If an individual owns two homes and he decides to sell one, the sale will attract Capital Gains Tax if it is the second home. The Capital Gains Tax on second home is calculated by taking the price you sold the house for, and subtracting from it the purchase cost and also any costs of capital improvements and addition of structures. The Capital Gains Tax will be 15% of this amount.
When a person has two properties, and the individual has been living in both regularly, then which one can be called a second home? This is an important question as Capital Gains Tax is applicable only on the sale of second home and not on the Principal Private Residence or main residence as it is commonly called. If after buying the second home you have been living regularly in the second home then it will become your main residence and your original house will become your second home and will attract Capital Gains Tax if you sell it.
Many people buy a second property after retirement and want to sell their original home. As mentioned in the previous paragraph, the original home will attract Capital Gains Tax. To avoid this situation, there is a method of nominating one of your property as your main residence. From the date you purchase your second home you have a period of two years during which you can nominate one of the properties as the main residence even if you do not plan to stay in it. An extra step you can take to be more prepared in these types of situations is to take a few courses in a graduate tax program. This will provide you with the knowledge you need to handle any tax situation that may arise.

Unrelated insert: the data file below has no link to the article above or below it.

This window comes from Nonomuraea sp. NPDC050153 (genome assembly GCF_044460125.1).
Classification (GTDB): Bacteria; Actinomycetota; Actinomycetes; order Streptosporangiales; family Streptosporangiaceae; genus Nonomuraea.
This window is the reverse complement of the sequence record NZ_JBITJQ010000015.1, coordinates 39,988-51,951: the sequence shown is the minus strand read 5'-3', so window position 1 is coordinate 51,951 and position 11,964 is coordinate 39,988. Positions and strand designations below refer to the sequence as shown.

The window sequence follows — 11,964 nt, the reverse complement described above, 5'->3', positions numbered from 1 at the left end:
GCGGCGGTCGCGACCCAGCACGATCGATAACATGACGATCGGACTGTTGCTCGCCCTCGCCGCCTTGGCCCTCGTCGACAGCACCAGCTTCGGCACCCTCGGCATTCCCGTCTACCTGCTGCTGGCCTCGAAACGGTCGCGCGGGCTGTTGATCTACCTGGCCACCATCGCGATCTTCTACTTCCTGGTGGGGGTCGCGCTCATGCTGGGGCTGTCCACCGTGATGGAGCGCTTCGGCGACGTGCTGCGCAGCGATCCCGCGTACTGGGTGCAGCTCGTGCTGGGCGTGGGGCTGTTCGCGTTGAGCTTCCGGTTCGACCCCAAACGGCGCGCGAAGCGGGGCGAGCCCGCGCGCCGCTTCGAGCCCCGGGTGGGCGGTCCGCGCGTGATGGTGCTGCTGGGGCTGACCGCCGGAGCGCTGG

So if you want to sell your first house, and have started living in your second home, you can nominate the first house as your main residence. By doing this the tax authorities take the nominated house as Principal Private Residence, and will not levy Capital Gains Tax on its sale. It is important to note that a married couple can nominate only one home as the main residence, and if it is an unmarried couple, they can individually nominate one house each which they own.
If the couple or individual fails to nominate the property in the given time period, then at the time of sale the owner has to prove to the tax authorities, that it is the principal residence that he is selling. This can be a complicated affair and the final decision will rest with the tax authorities. To avoid all these problems it is always wise to nominate your properties so that there is no confusion, and the matter is made clear legally.